• by Anonymous Coward on Tuesday November 02, 2010 @07:36PM (#34107114)

              A lot of people may not remember but MS tried to blame the "tools" back when the first MS TCP exploits started showing up in the mid 90's. Remebver winnuke.c in 1997? You could send OOB data packets from Linux and Samba (and eventually from other Windows machines) to Windows machines which would kill any Windows machine instantly. MS played this off as rogue software that is doing things that it shouldn't as the real problem, not their faulty TCP stack that handled it poorly. Even news releases were worded that way blaming others for the problem. They did release a patch over a month later. Remember Land and Teardrop? MS had the same response then as well. Although Linux and several others were affected by that too but the owners took responsibility for it and fixed it without blaming it on the boogy man.

      • Re: (Score:2, Informative)

        by fahlesr1 (1910982)

        When was the last time you bought a gun? Every time I've bought a gun, after filling out the paper work and waiting for the instant background check to be approved (which is not instant by the way, you get to stand around feeling awkward for five minutes while the salesman gets to wait on hold after giving your information to whoever is on the other end of that phone) I've been given the gun, usually either locked in a case or locked with a trigger lock and immediately escorted out of the store.

        Some places

        • Re: (Score:3, Informative)

          If some busybody tried to "escort" me out of a store for simply buying something, I'd tell them to reverse the whole transaction immediately. I've bought a few guns in my time, and ammo with them, and never have been treated like that, nor would I ever accept being treated like that.
          • by nschubach (922175)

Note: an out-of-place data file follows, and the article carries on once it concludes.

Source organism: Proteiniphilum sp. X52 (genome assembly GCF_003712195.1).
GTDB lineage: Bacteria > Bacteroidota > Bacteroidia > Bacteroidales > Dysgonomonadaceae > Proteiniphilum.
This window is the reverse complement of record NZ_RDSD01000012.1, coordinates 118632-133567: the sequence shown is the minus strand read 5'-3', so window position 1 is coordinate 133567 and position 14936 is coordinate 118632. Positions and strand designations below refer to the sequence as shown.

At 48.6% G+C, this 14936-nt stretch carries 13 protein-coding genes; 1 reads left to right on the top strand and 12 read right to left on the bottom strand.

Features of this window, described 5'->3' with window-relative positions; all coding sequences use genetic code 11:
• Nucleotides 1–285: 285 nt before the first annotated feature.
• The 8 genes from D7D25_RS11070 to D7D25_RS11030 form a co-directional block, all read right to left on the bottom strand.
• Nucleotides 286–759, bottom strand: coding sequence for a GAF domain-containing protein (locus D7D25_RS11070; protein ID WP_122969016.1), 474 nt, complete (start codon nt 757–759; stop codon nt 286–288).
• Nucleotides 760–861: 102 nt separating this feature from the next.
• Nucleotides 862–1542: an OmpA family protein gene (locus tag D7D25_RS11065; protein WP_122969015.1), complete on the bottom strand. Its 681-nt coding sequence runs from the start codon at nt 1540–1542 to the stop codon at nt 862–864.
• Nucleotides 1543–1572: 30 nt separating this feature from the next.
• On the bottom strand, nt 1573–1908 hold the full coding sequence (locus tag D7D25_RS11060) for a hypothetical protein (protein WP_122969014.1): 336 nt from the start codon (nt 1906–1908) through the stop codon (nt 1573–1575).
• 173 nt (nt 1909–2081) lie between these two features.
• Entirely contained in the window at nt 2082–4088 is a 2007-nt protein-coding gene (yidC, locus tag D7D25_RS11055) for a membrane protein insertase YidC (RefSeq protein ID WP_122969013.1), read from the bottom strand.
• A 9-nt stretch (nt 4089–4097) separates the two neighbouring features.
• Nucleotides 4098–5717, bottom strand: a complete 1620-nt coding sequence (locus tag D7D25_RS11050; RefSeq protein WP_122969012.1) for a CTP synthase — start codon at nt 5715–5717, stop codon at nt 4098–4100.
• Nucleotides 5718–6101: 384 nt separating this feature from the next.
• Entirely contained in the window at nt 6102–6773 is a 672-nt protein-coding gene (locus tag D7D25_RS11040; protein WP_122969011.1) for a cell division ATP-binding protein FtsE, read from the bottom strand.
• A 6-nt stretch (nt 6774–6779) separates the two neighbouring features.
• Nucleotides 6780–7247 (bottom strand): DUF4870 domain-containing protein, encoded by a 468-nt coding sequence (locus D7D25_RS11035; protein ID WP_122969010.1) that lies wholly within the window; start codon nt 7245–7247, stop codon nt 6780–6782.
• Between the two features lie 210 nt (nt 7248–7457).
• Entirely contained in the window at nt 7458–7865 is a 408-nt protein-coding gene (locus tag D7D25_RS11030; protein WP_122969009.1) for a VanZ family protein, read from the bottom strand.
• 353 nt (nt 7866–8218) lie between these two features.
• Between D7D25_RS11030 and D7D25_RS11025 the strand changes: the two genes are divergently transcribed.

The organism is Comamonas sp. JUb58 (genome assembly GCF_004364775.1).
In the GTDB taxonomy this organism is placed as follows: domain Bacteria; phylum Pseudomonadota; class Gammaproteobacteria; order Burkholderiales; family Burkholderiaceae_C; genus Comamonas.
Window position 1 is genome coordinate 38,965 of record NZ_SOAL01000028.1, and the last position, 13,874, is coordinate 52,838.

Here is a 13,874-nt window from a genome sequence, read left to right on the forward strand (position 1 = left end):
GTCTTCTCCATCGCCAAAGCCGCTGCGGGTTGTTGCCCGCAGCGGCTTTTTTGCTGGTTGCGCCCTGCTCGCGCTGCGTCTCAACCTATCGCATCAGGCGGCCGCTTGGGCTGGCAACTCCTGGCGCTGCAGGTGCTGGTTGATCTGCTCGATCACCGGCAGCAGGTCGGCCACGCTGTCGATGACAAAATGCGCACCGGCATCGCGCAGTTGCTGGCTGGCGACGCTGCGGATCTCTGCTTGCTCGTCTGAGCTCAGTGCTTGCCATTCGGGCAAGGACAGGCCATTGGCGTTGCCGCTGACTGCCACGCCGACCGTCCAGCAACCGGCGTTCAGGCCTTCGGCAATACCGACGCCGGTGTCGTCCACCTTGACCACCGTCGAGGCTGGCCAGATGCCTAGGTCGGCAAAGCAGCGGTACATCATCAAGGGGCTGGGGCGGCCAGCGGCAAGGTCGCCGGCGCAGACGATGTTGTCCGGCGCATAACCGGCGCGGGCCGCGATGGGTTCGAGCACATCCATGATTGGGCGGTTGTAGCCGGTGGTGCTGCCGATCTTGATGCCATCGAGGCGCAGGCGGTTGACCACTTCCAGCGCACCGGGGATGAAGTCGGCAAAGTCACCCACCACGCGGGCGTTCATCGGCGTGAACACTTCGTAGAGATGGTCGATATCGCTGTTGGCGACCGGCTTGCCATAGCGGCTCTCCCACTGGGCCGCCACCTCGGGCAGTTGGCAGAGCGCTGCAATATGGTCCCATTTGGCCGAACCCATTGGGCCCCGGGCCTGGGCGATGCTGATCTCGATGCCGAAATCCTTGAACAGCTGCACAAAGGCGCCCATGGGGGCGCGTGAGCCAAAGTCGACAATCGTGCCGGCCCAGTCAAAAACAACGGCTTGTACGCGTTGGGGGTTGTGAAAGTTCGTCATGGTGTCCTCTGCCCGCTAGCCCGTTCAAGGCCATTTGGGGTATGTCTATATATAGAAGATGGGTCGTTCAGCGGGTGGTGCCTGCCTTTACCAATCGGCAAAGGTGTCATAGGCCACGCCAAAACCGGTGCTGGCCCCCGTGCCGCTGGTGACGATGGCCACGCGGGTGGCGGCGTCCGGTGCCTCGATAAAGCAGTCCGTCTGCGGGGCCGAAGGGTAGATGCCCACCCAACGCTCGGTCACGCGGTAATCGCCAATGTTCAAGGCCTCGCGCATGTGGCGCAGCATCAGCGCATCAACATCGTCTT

Ditto. They politely ask to keep the ammo in the box you bought it in (duh) and let me on my way. One time I bought a pistol and was allowed to walk to the other side of the store and pick up something else before I carried my newly purchased firearm to the front where I handed them the receipt showing I bought it and the ammo.

      • Re: (Score:3, Insightful)

        by ToasterMonkey (467067)

        Really? Show me where I can buy a loaded gun.

    • by Pojut (1027544)

      Actually, now that I'm thinking about it, I'm not so sure that works...

      • by rtfa-troll (1340807) on Tuesday November 02, 2010 @05:09PM (#34105710)

        Try a car analogy. That might work better.

        It's like there's a new car being sold and the bonnet (that's "hood" to you) is held on by an elastic band. You start selling knives and instructions for removing the "hoods". This is, of course, saving the lives of some of the people who drive those cars and many of the people behind them. Still, Ford is going to try to pin it on you and deny any responsibility for selling cars with the hood held on with elastic bands.

        This is 100% solved with standard basic web security. The only reason it's not done is that Facebook & co want an extra few hundred dollars to go with the pile they already have. HTTPS should have been active from the beginning.